Apple Says iPhone Jailbreaking is IllegalFeb 13th, 2009 | By Elisabeth Lewin | Category: Citizen Media, iPhone, Podcasting Law
Digital civil liberties organization the Electronic Frontier Foundation is reporting that Apple is arguing that “jailbreaking an iPhone constitutes copyright infringement and a DMCA [digital millenium copyright act] violation.” These comments from Apple were filed with the U.S. Copyright Office in conjunction with the 2009 DMCA review, which happens every three years.
EFF says that this the first formal public statement by Apple about its legal stance on iPhone jailbreaking. For the uninitiated, jailbreaking is a practice in which iPhone owners break out of the built-in restrictions of the popular mobile phone in order to use applications from sources other than Apple’s own iPhone App Store.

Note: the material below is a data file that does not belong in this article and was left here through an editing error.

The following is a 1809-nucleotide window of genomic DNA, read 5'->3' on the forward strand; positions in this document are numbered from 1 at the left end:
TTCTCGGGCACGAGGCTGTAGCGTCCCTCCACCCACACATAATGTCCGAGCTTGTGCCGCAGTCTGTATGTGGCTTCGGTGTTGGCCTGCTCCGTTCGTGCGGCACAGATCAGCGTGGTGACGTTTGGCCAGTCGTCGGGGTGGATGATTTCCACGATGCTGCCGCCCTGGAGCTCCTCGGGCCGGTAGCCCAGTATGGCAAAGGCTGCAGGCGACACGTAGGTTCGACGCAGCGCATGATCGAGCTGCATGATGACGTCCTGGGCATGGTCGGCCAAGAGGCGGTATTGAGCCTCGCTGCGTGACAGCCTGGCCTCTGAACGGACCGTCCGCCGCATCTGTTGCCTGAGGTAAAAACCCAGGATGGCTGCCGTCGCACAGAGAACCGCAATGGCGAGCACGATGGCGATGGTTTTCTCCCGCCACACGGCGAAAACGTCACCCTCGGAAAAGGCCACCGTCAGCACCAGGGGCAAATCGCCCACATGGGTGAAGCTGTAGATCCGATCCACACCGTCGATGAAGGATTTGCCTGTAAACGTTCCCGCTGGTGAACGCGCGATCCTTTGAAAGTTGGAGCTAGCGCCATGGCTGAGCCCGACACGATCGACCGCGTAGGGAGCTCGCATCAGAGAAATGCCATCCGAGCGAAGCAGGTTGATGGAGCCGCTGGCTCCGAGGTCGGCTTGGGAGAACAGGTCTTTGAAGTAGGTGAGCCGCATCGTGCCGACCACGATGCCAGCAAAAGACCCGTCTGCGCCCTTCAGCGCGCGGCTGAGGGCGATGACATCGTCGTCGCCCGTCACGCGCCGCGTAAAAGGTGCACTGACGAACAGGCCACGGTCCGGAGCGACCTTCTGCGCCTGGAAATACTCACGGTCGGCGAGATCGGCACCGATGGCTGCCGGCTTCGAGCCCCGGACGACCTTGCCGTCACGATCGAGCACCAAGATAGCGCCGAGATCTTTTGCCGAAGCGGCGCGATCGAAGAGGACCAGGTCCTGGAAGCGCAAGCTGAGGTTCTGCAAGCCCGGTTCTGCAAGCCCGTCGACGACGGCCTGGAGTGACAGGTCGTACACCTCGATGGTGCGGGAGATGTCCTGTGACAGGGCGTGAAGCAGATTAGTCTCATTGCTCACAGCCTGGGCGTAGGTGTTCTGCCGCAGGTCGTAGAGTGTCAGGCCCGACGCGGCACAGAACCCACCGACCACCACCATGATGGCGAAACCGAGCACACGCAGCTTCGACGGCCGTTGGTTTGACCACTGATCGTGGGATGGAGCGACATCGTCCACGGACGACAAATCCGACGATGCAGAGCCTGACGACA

The number of iPhone owners who have jailbroken their phones is estimated in the hundreds of thousands.
EFF has asked the Copyright Office, as part of its 2009 DMCA rulemaking, to recognize an exemption to the DMCA to permit jailbreaking in order to allow iPhone owners to use their phones with applications that are not available from Apple’s store.
Apple, for its part, argues that its copyright is infringed, in that jailbroken iPhones depend on modified versions of Apple’s bootloader and operating system software. Opening the jailbroken iPhone to applications not approved for distribution via the Apple iPhone App Store, they say, will compromise the safety and security of the iPhone, and, in EFF’s paraphrase of the argument, “swing the doors wide for those who want to run pirated software.”
EFF rebuts Apple’s argument, saying that “the courts have long recognized that copying software while reverse engineering is a fair use when done for purposes of fostering interoperability with independently created software, a body of law that Apple conveniently fails to mention.”
We’ll keep you posted on the story as it develops.